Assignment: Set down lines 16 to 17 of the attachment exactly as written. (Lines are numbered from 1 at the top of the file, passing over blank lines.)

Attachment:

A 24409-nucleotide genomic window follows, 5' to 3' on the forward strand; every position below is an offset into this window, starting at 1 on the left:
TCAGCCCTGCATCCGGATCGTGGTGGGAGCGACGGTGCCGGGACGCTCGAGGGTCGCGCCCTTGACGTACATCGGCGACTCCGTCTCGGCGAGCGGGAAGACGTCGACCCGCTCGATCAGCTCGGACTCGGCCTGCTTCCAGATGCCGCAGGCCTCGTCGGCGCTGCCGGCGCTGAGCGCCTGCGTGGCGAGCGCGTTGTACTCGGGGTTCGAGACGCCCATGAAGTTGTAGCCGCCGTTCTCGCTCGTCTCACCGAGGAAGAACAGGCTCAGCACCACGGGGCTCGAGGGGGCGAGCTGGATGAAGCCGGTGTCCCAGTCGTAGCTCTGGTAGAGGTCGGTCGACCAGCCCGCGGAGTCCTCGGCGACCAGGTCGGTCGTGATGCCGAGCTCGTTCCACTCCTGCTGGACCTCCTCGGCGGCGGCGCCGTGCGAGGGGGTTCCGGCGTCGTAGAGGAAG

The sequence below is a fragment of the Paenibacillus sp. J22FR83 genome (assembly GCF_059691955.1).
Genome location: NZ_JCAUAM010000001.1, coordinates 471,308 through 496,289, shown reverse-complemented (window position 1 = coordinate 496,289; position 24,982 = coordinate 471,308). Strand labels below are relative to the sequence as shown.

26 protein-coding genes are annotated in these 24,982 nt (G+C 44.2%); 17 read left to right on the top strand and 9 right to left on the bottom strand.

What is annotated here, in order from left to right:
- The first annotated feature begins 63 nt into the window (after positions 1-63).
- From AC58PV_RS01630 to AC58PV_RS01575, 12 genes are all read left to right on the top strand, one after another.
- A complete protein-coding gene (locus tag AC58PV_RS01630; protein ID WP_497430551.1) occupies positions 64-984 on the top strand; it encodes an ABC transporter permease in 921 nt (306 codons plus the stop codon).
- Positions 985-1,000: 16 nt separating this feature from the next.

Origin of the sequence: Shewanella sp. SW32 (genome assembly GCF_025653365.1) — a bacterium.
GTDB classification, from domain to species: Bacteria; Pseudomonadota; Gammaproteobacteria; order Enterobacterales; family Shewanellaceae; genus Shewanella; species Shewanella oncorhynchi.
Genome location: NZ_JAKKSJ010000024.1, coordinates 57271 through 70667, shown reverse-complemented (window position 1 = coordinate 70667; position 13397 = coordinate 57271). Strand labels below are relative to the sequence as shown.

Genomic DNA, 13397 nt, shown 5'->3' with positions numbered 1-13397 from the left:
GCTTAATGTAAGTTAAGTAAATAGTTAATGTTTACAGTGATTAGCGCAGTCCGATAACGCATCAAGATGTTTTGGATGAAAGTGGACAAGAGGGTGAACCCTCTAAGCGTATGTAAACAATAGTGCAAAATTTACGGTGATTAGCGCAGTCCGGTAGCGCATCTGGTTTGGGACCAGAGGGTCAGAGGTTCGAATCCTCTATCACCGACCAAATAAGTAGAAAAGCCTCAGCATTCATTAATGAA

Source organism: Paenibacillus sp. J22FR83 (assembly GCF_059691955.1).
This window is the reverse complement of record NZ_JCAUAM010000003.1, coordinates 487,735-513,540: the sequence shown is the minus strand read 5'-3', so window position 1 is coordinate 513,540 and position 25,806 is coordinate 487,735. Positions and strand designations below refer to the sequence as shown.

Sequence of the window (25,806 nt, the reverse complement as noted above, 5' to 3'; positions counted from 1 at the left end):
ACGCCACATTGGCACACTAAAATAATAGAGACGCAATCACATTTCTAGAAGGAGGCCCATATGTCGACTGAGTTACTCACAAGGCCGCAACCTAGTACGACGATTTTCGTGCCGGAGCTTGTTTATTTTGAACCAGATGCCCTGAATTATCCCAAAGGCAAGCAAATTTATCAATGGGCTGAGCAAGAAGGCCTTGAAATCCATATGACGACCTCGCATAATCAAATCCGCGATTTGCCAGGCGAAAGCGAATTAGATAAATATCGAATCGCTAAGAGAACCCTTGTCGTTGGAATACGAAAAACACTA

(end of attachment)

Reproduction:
Source organism: Paenibacillus sp. J22FR83 (assembly GCF_059691955.1).
This window is the reverse complement of record NZ_JCAUAM010000003.1, coordinates 487,735-513,540: the sequence shown is the minus strand read 5'-3', so window position 1 is coordinate 513,540 and position 25,806 is coordinate 487,735. Positions and strand designations below refer to the sequence as shown.